Current measures to address deforestation are not tackling the underlying causes of forest loss and are therefore doomed to fail, according to a new report.
The report released today at the UN climate talks
in Cancun by the Global Forest Coalition
, found excessive demand for wood and land is the major cause of deforestation
. It reveals that global measures, such as the UN programme REDD (Reduction of Emissions from Deforestation and Degradation), are likely to fail because they do not address these causes.
Deforestation accounts for almost a fifth of global carbon emissions and programmes such as REDD tackle the problem by creating a financial value for the carbon stored in forests. It offers incentives for developing countries to reduce emissions from forested lands. In October, the UK Government increased its commitment to the programme as part of a £100 million global forestry fund.
Today’s report says focusing on the financial value of the carbon stored in forests rather than the demand for wood, is self-defeating.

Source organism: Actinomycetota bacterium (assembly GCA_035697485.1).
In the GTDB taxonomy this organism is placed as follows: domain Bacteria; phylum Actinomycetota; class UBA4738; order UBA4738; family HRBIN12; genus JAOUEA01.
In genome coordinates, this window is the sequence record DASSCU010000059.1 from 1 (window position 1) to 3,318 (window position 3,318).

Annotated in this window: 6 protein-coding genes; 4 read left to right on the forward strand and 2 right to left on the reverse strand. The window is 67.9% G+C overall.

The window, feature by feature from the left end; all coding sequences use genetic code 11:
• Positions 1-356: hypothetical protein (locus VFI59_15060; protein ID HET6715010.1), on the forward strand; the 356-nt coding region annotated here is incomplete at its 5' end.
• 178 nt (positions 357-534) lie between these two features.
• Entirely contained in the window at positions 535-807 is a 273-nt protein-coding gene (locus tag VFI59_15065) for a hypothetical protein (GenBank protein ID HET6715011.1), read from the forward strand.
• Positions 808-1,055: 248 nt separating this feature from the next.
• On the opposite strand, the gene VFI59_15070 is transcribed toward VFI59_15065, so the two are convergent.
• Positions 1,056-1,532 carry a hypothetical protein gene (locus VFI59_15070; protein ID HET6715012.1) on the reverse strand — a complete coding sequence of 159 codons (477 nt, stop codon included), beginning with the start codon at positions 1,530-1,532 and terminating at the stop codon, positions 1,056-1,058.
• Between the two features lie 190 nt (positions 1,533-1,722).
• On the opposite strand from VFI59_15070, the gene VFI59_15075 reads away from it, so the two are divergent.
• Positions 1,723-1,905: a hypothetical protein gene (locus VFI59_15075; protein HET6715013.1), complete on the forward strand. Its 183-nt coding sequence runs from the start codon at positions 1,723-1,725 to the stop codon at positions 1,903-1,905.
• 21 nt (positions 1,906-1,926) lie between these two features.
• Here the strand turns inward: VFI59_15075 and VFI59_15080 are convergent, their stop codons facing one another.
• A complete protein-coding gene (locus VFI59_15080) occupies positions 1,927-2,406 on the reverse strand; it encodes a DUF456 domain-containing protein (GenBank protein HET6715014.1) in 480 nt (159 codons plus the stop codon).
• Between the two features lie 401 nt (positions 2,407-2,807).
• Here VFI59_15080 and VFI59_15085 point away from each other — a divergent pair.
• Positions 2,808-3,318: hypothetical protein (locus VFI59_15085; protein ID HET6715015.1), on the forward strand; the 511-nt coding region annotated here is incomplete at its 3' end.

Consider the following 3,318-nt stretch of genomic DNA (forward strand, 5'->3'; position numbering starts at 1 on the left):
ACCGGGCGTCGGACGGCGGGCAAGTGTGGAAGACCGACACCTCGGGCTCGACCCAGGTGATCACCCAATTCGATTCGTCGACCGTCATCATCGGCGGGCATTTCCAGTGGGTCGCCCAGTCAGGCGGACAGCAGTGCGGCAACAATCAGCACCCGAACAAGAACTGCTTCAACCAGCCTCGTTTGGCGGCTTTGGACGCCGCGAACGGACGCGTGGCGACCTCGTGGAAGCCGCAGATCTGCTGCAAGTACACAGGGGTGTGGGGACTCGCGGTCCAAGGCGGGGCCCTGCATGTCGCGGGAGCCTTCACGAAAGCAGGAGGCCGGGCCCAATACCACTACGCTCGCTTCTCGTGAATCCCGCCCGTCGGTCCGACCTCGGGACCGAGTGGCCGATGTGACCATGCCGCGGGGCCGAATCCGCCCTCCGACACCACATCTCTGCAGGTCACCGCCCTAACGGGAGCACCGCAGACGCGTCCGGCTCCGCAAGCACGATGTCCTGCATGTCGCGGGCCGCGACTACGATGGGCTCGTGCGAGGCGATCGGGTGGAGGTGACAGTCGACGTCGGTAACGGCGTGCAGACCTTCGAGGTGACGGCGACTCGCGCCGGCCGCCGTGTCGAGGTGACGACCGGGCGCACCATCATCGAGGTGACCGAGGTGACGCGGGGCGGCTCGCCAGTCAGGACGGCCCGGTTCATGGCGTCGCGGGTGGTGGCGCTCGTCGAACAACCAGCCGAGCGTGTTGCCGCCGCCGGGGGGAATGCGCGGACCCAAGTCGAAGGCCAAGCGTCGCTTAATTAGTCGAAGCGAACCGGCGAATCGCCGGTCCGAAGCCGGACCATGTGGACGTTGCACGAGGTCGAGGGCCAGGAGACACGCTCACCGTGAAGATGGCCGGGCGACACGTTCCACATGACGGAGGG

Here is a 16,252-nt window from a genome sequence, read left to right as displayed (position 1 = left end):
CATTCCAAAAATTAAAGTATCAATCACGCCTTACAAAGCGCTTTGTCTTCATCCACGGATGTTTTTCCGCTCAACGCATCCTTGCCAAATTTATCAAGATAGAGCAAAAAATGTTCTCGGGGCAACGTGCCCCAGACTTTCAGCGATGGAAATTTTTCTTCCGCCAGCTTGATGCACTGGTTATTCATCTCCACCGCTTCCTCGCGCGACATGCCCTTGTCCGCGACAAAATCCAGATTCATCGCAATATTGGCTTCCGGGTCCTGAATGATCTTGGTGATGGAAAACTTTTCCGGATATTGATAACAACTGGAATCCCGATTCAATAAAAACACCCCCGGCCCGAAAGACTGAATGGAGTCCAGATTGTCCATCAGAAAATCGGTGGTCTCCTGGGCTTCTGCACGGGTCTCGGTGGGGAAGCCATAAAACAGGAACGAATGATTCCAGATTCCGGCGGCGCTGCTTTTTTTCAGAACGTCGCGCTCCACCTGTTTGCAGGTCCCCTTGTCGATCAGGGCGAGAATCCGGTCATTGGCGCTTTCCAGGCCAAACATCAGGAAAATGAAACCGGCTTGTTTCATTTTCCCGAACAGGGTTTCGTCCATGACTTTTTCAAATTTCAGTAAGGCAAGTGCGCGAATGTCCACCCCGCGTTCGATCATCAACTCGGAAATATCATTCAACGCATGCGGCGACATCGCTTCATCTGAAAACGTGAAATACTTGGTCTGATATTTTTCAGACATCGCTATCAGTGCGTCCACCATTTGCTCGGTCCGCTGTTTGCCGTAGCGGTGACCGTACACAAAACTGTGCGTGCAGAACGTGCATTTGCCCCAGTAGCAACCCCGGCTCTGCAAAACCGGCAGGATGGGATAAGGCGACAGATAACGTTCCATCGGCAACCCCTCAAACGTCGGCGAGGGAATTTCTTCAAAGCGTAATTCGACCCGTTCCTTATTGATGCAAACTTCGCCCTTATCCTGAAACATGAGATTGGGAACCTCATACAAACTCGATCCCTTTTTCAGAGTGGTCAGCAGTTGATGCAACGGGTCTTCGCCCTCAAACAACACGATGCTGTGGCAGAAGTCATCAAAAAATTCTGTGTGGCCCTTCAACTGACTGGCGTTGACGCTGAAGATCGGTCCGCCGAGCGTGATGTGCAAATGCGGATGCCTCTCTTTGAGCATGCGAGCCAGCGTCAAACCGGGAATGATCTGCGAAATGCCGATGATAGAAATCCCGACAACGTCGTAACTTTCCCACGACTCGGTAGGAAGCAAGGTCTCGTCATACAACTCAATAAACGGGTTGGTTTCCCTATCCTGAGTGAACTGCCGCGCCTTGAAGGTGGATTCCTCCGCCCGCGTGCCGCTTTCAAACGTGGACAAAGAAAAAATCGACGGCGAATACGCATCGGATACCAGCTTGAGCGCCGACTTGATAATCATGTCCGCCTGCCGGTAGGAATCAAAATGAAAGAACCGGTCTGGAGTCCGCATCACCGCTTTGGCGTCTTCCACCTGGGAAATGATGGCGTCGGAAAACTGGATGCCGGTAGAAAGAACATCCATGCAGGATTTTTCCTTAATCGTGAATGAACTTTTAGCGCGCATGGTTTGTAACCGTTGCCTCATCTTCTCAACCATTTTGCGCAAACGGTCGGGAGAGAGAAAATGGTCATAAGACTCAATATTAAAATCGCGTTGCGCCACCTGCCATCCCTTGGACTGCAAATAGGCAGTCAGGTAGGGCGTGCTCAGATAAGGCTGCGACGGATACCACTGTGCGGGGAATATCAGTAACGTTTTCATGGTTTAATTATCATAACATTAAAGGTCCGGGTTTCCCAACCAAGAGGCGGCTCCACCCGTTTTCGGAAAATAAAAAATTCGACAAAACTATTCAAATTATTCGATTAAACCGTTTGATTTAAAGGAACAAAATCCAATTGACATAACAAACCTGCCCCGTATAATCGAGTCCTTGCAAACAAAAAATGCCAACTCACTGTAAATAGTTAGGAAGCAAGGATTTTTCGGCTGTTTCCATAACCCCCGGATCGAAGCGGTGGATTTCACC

"Contrary to popular thinking, forests are dependent on the availability of land, not money," said Simone Lovera, executive director of the Global Forest Coalition. "The most effective policies to conserve and restore forests are those that reduce demand for land."
Demand for wood
The high demand for wood, both domestically and internationally, is a "prominent and persistent driver" of deforestation, the report says. Plantation agriculture, expanding agrofuel production, and the shift toward a bioenergy economy, are also responsible for the problem.
The report points out that there are no international policies
to reduce demand for timber as a means of reducing deforestation. To the contrary, it finds, EU and US renewable
energy policies currently provide major incentives to increase wood-based bio-energy production, worsening the problem.
Fiu Mataese Elisara, chair of the Global Forest Coalition, said: "There is a pressing need to completely transform the way in which efforts supposed to reduce deforestation, such as REDD, are being developed. A more effective alternative would be to stop commodifying and monetizing forests, and to look to indigenous peoples to lead the way on restoring forests, on the basis of their knowledge and enduring commitment to them, providing them with appropriate financial and other support as required."
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